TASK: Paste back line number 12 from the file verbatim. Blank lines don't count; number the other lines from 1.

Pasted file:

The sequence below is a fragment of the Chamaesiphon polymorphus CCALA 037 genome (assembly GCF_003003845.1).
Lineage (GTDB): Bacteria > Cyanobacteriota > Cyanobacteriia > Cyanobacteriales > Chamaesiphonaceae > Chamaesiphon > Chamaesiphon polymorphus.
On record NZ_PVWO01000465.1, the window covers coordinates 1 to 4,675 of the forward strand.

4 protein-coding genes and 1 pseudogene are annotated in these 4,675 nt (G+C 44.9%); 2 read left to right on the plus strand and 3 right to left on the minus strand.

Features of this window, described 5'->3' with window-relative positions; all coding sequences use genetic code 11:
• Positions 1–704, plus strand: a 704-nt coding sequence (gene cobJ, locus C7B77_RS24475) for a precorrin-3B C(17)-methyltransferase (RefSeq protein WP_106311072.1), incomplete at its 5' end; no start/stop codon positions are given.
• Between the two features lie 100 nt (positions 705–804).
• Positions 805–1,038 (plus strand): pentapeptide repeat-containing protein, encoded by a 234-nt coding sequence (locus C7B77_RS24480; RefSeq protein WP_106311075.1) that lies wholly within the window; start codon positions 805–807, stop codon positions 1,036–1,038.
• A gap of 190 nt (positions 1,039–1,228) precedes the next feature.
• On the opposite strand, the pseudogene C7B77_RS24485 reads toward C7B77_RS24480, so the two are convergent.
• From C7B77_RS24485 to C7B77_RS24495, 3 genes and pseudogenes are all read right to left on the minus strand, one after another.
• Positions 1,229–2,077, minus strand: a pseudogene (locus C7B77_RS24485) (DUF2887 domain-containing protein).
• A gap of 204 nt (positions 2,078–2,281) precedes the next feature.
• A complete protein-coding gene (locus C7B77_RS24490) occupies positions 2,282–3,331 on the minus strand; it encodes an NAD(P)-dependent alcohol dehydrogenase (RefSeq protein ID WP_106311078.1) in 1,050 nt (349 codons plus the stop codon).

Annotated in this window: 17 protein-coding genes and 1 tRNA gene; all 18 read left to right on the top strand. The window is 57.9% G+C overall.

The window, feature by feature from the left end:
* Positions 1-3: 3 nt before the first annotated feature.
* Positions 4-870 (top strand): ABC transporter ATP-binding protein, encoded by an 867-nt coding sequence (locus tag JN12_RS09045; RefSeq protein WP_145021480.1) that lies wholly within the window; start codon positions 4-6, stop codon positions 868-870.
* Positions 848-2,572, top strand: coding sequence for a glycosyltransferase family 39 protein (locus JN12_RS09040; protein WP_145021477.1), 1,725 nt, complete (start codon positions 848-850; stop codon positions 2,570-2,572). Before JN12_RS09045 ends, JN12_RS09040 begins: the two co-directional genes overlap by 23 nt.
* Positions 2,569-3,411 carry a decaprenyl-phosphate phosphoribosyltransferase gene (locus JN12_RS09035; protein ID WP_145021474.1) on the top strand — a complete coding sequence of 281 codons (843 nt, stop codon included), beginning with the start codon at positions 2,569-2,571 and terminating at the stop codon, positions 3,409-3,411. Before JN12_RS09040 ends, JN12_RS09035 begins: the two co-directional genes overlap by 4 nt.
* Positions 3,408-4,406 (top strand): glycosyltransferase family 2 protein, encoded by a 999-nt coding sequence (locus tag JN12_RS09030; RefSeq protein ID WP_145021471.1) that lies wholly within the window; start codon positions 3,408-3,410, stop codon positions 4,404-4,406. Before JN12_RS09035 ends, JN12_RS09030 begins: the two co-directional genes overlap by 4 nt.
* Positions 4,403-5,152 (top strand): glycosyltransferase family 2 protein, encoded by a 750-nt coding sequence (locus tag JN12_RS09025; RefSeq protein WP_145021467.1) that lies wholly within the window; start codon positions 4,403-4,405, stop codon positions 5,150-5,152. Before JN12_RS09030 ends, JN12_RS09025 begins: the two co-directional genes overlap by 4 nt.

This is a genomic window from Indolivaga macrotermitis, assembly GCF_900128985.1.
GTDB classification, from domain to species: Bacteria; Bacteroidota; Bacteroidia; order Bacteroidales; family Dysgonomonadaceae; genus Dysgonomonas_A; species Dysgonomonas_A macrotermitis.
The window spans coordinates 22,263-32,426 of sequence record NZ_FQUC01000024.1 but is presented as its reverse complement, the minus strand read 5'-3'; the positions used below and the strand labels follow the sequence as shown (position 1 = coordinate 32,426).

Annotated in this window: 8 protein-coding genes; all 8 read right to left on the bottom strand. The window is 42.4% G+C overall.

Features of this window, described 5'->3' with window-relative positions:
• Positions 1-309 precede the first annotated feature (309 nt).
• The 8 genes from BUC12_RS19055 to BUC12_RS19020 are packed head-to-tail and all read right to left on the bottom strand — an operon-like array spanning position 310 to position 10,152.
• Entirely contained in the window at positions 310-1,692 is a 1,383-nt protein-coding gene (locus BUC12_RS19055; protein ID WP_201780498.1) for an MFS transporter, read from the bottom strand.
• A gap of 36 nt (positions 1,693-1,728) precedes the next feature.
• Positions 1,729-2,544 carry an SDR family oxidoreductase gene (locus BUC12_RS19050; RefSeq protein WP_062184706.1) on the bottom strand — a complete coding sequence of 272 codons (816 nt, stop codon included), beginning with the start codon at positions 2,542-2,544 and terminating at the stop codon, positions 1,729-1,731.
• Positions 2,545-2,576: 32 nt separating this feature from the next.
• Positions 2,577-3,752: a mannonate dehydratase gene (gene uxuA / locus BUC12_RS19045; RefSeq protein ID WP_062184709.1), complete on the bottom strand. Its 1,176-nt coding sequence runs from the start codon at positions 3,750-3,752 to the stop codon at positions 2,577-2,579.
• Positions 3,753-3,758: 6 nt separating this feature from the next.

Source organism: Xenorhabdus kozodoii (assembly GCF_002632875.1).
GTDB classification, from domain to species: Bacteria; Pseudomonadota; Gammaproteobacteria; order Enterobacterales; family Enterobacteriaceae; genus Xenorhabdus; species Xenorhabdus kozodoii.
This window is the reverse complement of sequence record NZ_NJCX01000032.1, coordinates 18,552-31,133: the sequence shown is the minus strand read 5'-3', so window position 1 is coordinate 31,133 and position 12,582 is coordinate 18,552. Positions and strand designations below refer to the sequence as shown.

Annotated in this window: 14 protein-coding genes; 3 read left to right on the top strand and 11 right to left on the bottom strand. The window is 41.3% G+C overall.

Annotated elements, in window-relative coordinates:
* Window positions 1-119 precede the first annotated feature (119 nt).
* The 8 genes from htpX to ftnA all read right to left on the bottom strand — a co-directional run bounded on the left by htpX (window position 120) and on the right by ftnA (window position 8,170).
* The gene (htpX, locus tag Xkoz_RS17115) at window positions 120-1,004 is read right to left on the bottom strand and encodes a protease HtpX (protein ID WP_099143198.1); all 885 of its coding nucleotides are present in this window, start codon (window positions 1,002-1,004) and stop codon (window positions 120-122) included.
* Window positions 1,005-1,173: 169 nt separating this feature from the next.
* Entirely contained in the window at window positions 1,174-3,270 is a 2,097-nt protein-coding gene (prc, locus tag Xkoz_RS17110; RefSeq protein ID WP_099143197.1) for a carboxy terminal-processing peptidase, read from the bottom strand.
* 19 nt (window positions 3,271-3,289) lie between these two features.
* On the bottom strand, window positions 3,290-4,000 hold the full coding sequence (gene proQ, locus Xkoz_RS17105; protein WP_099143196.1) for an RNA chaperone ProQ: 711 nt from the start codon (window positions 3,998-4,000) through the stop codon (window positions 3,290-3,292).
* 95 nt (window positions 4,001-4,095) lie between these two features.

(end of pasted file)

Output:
• Positions 1,229–2,077, minus strand: a pseudogene (locus C7B77_RS24485) (DUF2887 domain-containing protein).